This week, the US Secretary of State, Condoleezza Rice, is once again in the Middle East, but it is far from clear why she is there and what she hopes to achieve.
Has she got a plan of action for resolving some of the festering conflicts of the region? Has she got the firm personal backing of President George W. Bush? Is she carrying a big stick as befits the chief foreign affairs officer of a superpower? Will she use some real American muscle to force the various adversaries to sit down and negotiate?
Or is this just a public relations exercise aimed at improving America's deplorable image in the Arab and Muslim world? Has she merely come on a mission to "explore" the situation and spread around a little of her dubious charm?
These questions are legitimate because, as even the most casual observer will have noted, the Middle East has rarely been in such a dangerously volatile state. The following are just some of the most immediate threats.
- There are persistent reports out of Washington picked up and amplified in the American press that the United States is preparing to attack Iran to destroy its nuclear facilities. In normal circumstances, such naked aggression would be hardly credible. It would be an act of insanity which would set the whole region on fire. But we are not living in normal times.
There is such paranoia in the United States and Israel about Iran's nuclear programme that anything is possible, even the unthinkable. In any event, the US is being permanently blackmailed by the threat that if it does not attack Iran, Israel will do so.
- Iraq is in the throes of a vicious sectarian civil war, which is getting worse by the day and which is complicated by large-scale "ethnic cleansing". In danger of indiscriminate slaughter, people are fleeing from areas of mixed population to the relative safety of their coreligionist. Having smashed the Iraqi state, the United States does not know whether to leave or to stay and does not seem able to do either with any degree of clarity or resolve.
- Thanks to Israel's cruel repression and also to the irreconcilable rivalry between Fatah and Hamas, the situation in the occupied Palestinian territories, and especially in Gaza, is on the very edge of a catastrophic explosion.
The dreadful misery of the population besieged, starved and murdered on a daily basis by Israeli air and artillery strikes is a terrible stain on the conscience of the world and particularly of the United States, Israel's chief backer.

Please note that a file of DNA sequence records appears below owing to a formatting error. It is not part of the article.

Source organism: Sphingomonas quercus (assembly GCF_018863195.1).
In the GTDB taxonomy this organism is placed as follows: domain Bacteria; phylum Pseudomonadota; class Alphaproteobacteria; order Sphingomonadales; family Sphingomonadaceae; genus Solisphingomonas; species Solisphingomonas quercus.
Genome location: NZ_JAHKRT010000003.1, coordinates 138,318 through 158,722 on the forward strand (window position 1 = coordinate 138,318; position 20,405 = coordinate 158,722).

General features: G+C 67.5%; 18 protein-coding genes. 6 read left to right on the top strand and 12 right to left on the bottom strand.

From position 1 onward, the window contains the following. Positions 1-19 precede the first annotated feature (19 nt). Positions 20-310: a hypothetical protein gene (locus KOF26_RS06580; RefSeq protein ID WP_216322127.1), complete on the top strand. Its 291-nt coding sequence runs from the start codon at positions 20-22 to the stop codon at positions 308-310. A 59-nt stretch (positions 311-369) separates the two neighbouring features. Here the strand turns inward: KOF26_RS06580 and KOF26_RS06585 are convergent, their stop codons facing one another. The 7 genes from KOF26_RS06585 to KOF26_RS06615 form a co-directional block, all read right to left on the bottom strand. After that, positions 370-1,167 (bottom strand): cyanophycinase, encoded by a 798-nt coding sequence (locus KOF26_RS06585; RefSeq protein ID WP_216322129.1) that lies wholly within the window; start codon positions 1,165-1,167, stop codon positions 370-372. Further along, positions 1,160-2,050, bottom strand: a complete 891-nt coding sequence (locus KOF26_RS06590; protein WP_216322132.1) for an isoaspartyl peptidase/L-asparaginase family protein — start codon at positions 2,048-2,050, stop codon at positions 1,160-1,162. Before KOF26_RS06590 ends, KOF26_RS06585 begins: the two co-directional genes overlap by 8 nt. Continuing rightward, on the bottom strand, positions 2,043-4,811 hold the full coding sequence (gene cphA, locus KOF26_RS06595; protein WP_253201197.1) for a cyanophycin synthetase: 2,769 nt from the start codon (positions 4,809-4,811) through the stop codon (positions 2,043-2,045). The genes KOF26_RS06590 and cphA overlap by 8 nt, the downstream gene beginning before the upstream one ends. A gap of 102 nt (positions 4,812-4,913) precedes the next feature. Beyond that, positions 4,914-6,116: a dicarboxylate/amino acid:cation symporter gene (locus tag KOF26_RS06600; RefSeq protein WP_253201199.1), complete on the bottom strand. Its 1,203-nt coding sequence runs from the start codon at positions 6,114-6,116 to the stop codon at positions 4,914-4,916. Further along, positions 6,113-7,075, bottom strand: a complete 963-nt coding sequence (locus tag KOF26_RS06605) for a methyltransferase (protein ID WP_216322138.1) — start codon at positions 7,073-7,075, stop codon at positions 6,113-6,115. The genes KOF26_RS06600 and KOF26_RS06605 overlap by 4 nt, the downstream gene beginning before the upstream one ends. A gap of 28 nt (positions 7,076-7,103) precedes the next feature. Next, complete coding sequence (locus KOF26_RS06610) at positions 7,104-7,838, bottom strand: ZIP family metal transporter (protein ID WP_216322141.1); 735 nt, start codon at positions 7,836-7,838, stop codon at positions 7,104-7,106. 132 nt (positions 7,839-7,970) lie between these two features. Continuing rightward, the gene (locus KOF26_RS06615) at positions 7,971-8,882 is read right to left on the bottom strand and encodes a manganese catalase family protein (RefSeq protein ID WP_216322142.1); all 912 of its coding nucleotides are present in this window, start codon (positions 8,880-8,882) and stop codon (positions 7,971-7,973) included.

- Lebanon is still struggling to recover from Israel's 33-day assault. The tragedy is that the war has not united the nation. The various factions and sectarian groupings are once again at each other's throats with the ever present threat of a return to civil war.
The crisis demonstrates yet again the weakness of the Lebanese state, plagued by the confessional system on which it rests. Lebanon needs radical political reform and a renewal of its political leadership, but who can do the job? Not, it would seem, the men now in power.
- The three tracks of the Arab-Israeli peace process Israel-Palestine, Israel-Syria and Israel-Lebanon are all frozen, with no prospect of movement in sight.
These are just some of the urgent problems confronting Rice on her visit to the region. The United States itself and its Israeli ally are directly involved in most of these problems, indeed are largely responsible for creating them. So what is she going to do?
Will she insist that Israel stop murdering innocent Palestinian civilians; stop expanding its colonies; and commit itself to the creation of an independent and viable Palestinian state? Nothing could be further from her mind.
Will she reassure the Gulf leaders that America has no intention of attacking Iran and endangering the flow of oil which is their lifeblood? Certainly not. Bush himself has said that the military option is on the table.
Does she understand that Syria needs to be assured that it will recover the Golan Heights before it commits itself to a stabilising role? Has she grasped that Iran has certain legitimate concerns and ambitions? Does she recognise that Hezbollah is a resistance movement representing about a quarter of Lebanon's population? Without Hezbollah, Israel would still be occupying southern Lebanon, as it did for 22 years.
None of these seem to be Condoleezza Rice's concerns or priorities. Before she left Washington, a State Department spokesman, Sean McCormack, spelled out her vision of things. Contrary to popular belief, he explained, the Palestinian-Israeli conflict was not at the heart of the Middle East crisis.
The defining issue today was the struggle between "moderates" and "extremists". Rice saw her main task as urging the moderates to unite against the extremists.
In plain language, this means that the US secretary of state's mission is to attempt to mobilise Egypt, Jordan, Saudi Arabia and the Gulf States against Iran, Syria, Hezbollah and Hamas. This may be what Israel and its friends are demanding, but it is not what the United States should do. It will not resolve the region's old conflicts, only create new ones.
Perhaps Rice would have done better to stay at home.
Patrick Seale is a commentator and author of several books on Middle East affairs.